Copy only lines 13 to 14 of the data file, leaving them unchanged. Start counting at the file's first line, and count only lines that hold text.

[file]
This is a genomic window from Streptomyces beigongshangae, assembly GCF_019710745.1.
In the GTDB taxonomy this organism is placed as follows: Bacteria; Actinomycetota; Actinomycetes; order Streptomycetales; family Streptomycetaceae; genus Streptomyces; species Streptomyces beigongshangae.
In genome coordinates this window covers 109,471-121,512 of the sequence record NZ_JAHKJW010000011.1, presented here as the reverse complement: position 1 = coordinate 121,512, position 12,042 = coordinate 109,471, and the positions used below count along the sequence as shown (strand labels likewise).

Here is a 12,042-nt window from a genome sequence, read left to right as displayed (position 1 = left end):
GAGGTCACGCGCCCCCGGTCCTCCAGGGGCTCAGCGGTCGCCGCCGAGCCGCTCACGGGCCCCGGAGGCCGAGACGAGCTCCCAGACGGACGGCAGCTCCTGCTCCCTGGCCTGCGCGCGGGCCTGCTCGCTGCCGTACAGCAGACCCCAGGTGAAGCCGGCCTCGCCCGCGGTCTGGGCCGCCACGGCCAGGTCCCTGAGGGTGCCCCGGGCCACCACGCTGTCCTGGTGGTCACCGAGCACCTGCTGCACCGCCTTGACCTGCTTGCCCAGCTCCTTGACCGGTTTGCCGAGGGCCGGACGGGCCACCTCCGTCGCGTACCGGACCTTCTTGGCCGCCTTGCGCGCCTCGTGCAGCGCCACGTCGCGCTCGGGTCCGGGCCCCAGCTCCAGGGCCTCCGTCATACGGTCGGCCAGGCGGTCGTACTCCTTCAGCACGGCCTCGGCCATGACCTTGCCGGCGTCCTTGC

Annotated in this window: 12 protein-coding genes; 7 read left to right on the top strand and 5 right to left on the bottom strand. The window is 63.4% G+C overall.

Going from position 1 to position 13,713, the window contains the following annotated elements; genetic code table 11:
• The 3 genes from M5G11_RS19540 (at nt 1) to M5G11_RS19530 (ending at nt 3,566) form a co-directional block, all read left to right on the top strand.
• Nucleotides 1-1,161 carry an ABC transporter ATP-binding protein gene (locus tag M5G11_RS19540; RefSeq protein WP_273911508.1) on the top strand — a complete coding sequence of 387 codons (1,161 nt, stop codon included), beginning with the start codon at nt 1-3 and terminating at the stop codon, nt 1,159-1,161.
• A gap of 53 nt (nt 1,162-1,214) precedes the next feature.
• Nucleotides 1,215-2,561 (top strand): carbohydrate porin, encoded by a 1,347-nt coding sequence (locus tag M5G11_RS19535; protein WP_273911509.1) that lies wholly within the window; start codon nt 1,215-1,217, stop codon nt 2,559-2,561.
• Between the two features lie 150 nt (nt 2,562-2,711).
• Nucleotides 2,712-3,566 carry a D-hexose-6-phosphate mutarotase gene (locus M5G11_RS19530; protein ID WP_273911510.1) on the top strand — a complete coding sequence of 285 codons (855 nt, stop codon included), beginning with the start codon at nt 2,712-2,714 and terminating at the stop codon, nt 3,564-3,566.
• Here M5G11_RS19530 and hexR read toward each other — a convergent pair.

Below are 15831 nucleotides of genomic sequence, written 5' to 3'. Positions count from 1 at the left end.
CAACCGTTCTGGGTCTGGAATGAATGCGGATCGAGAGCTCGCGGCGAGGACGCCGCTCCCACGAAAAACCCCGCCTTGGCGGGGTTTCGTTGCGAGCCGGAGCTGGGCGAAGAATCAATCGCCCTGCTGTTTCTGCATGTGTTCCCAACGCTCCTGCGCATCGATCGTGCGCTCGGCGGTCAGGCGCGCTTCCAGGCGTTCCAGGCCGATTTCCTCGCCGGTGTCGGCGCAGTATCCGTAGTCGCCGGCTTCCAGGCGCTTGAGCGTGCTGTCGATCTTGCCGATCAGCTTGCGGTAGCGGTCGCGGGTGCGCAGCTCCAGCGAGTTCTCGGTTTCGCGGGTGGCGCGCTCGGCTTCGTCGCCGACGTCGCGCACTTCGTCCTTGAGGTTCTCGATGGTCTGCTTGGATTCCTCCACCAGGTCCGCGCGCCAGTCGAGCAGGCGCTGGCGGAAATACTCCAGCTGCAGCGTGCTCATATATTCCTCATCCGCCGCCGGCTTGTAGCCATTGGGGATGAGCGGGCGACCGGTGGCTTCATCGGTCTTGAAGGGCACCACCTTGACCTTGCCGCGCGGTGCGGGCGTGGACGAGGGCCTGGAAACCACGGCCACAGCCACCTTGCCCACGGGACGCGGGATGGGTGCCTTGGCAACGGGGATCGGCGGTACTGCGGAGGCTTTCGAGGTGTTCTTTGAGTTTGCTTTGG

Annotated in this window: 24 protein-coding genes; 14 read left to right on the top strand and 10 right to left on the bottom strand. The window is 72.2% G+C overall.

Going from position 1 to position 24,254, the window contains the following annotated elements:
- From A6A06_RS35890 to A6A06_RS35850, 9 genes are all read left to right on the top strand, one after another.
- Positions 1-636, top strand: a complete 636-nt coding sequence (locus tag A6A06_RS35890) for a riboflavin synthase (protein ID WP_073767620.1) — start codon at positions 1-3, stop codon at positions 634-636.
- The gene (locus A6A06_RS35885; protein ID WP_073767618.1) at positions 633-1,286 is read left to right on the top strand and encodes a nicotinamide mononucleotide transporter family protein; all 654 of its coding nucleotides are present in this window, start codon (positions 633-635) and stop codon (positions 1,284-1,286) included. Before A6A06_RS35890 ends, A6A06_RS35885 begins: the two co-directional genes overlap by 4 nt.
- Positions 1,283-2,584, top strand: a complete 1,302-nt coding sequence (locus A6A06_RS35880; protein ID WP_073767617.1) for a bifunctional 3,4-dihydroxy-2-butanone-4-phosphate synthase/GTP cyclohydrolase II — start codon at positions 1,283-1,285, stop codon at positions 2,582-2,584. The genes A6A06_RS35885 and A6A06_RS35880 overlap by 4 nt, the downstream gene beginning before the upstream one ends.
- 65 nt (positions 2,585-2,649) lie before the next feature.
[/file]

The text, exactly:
• Nucleotides 2,712-3,566 carry a D-hexose-6-phosphate mutarotase gene (locus M5G11_RS19530; protein ID WP_273911510.1) on the top strand — a complete coding sequence of 285 codons (855 nt, stop codon included), beginning with the start codon at nt 2,712-2,714 and terminating at the stop codon, nt 3,564-3,566.
• Here M5G11_RS19530 and hexR read toward each other — a convergent pair.